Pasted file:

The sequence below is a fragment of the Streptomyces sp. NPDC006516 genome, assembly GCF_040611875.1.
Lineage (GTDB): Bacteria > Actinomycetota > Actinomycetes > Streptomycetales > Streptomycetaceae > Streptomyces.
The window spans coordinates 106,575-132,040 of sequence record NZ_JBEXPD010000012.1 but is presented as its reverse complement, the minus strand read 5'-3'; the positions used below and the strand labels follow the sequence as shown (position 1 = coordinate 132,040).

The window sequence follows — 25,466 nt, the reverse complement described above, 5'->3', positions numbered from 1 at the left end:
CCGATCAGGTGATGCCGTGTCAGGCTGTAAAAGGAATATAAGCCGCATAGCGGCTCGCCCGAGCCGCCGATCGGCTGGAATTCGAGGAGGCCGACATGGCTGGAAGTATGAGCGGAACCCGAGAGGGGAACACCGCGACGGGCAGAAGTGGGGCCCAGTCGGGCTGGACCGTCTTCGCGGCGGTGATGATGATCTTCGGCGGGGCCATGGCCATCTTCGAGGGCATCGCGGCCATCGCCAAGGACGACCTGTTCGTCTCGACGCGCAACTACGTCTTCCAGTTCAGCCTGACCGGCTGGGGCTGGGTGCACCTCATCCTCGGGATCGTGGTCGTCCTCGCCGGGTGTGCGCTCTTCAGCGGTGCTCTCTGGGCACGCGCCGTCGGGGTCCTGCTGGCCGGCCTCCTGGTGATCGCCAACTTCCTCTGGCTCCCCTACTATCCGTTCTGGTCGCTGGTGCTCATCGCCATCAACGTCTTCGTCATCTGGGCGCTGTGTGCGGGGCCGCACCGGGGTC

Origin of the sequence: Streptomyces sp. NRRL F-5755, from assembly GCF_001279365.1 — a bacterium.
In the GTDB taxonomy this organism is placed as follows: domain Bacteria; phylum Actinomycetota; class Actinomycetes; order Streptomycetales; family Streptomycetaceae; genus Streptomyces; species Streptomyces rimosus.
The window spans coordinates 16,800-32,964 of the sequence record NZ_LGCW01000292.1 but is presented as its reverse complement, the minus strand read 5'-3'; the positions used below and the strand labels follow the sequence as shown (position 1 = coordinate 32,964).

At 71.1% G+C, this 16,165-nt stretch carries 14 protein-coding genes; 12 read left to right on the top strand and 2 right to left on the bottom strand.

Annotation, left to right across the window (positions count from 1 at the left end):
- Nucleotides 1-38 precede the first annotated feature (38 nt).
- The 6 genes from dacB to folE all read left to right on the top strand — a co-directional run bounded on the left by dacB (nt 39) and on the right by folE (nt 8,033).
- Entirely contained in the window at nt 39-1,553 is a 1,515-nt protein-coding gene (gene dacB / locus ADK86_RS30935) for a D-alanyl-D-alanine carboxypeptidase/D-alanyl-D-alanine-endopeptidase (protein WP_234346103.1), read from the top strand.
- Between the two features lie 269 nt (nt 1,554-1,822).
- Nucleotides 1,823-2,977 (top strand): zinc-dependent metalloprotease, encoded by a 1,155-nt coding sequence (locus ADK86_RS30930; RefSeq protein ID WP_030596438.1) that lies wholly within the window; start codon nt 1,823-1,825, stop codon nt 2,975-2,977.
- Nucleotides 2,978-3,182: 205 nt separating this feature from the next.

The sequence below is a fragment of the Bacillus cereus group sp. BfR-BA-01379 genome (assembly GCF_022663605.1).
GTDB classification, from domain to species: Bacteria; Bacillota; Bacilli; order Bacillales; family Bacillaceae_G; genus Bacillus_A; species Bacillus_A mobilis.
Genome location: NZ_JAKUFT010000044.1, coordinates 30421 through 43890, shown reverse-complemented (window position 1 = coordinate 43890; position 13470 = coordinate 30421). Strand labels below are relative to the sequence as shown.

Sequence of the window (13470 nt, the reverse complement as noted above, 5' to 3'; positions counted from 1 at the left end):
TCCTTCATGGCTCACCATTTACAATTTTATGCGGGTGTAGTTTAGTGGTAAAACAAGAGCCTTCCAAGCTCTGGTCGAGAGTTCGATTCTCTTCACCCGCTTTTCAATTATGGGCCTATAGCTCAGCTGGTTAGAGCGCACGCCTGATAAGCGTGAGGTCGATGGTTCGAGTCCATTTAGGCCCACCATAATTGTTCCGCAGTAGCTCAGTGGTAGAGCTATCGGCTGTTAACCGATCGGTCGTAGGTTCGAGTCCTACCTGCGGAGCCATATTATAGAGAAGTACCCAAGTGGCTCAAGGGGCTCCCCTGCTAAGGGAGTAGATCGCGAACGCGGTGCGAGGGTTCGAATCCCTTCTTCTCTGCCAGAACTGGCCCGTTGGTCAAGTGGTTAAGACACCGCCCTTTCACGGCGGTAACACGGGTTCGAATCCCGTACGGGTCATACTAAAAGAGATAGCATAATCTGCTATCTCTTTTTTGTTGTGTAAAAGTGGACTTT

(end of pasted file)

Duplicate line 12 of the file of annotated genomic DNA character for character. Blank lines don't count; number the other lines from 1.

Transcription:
- The 6 genes from dacB to folE all read left to right on the top strand — a co-directional run bounded on the left by dacB (nt 39) and on the right by folE (nt 8,033).